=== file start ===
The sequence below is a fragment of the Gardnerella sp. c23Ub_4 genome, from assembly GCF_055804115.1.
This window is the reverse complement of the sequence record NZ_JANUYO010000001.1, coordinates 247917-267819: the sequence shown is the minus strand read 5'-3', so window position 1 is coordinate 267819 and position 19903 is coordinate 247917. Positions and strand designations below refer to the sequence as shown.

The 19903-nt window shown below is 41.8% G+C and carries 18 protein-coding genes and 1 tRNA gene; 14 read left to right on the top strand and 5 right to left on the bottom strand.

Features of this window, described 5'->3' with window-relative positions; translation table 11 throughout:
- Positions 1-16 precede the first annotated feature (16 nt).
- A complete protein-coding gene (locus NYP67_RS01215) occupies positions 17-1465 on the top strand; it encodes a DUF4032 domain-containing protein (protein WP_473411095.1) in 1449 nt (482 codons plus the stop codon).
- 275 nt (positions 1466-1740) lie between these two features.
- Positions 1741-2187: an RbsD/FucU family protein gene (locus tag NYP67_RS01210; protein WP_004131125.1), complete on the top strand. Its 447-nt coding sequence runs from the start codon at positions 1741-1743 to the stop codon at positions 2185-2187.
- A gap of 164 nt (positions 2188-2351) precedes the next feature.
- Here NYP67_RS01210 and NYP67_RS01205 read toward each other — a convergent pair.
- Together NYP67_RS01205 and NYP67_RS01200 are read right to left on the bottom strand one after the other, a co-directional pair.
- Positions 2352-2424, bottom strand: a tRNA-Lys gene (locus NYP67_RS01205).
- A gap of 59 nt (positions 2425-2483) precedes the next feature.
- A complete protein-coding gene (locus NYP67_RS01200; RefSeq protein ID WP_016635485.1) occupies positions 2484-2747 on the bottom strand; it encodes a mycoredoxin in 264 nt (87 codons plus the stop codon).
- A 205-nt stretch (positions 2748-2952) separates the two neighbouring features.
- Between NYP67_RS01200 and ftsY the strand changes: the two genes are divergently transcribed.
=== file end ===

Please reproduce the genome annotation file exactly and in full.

The sequence below is a fragment of the Gardnerella sp. c23Ub_4 genome, from assembly GCF_055804115.1.
This window is the reverse complement of the sequence record NZ_JANUYO010000001.1, coordinates 247917-267819: the sequence shown is the minus strand read 5'-3', so window position 1 is coordinate 267819 and position 19903 is coordinate 247917. Positions and strand designations below refer to the sequence as shown.

The 19903-nt window shown below is 41.8% G+C and carries 18 protein-coding genes and 1 tRNA gene; 14 read left to right on the top strand and 5 right to left on the bottom strand.

Features of this window, described 5'->3' with window-relative positions; translation table 11 throughout:
- Positions 1-16 precede the first annotated feature (16 nt).
- A complete protein-coding gene (locus NYP67_RS01215) occupies positions 17-1465 on the top strand; it encodes a DUF4032 domain-containing protein (protein WP_473411095.1) in 1449 nt (482 codons plus the stop codon).
- 275 nt (positions 1466-1740) lie between these two features.
- Positions 1741-2187: an RbsD/FucU family protein gene (locus tag NYP67_RS01210; protein WP_004131125.1), complete on the top strand. Its 447-nt coding sequence runs from the start codon at positions 1741-1743 to the stop codon at positions 2185-2187.
- A gap of 164 nt (positions 2188-2351) precedes the next feature.
- Here NYP67_RS01210 and NYP67_RS01205 read toward each other — a convergent pair.
- Together NYP67_RS01205 and NYP67_RS01200 are read right to left on the bottom strand one after the other, a co-directional pair.
- Positions 2352-2424, bottom strand: a tRNA-Lys gene (locus NYP67_RS01205).
- A gap of 59 nt (positions 2425-2483) precedes the next feature.
- A complete protein-coding gene (locus NYP67_RS01200; RefSeq protein ID WP_016635485.1) occupies positions 2484-2747 on the bottom strand; it encodes a mycoredoxin in 264 nt (87 codons plus the stop codon).
- A 205-nt stretch (positions 2748-2952) separates the two neighbouring features.
- Between NYP67_RS01200 and ftsY the strand changes: the two genes are divergently transcribed.